Imagine: It’s the dead of winter. It’s well below freezing outside, and the power just went out. Great. You call the power company, and it doesn’t sound like electricity will be restored anytime soon. Among the many concerns that run through your mind at a moment such as this, you realize that your hot tub is outside – and it’s well below freezing outside.

Will My Hot Tub Freeze Overnight?

Here’s the good news: As long as the spa was running near the maximum temperature before the power went out, and you follow some recommended steps, your hot tub’s water will stay within a safe temperature range until the power comes back on or you can arrange for service call. If you follow these recommendations, your hot tub will be safe for at least a few days.

How to Keep Your Spa from Freezing

First and foremost, do not drain the water! You’ll put your spa at risk of damage if the water is drained without the equipment being properly winterized. (If you decide you won’t be using the spa for the rest of the winter, keep the water temperature warm until you can have a professional close your spa for you.) Also, don’t pour antifreeze into the tub – it will create mess to clean up later, and it just isn’t good for the spa equipment.

The most important thing you can do is keep the hot tub cover closed and locked. If you have an older cover that might let heat escape, place heavy blankets and a plastic tarp over it to help prevent heat loss.

In an Extended Power Outage…

If you think the spa won’t have power restored for more than a couple days, there are still actions you can take to keep everything safe. One method is to drain about half of the water out of the tub, close the drain, then add hot water to fill the tub by connecting a hose to a spigot in a nearby laundry room or kitchen sink. Be sure to keep the spa covered, check the temperature periodically, and repeat to add hot water again if necessary.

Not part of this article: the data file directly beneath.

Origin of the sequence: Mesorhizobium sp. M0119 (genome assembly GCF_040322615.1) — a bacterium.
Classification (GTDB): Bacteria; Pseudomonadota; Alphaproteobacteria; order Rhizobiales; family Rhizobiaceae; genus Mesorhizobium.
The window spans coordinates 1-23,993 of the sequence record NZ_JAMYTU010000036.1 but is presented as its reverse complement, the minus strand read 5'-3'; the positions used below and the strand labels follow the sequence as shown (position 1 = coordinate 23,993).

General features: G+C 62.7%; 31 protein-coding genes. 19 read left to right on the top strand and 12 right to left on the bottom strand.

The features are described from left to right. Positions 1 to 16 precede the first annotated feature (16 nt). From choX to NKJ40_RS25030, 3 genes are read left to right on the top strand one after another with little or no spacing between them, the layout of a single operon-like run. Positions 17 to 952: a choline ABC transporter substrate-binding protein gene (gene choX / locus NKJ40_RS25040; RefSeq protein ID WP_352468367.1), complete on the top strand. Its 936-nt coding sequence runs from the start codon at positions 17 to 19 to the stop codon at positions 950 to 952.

A final suggestion is to use a submersible pump to keep water moving in the tub. A solar or battery powered pump can be used in the case of a full power outage vs. power loss to the hot tub. Place the pump at the bottom of the spa and let it run around the clock until your hot tub can be serviced. Keep the hot tub covered while the pump is running to keep in as much heat as possible.

As a precautionary measure, you may want to keep the spa running at maximum temperature when you aren’t using it, or when you will be away for a span of days. The hotter the spa’s temperature is set, the farther the distance between the water temperature and freezing.  

When it comes to frigid temperatures, it’s always better to err on the side of caution. If your hot tub needs service, or you suspect damage from freezing, our spa technicians are just a phone call away.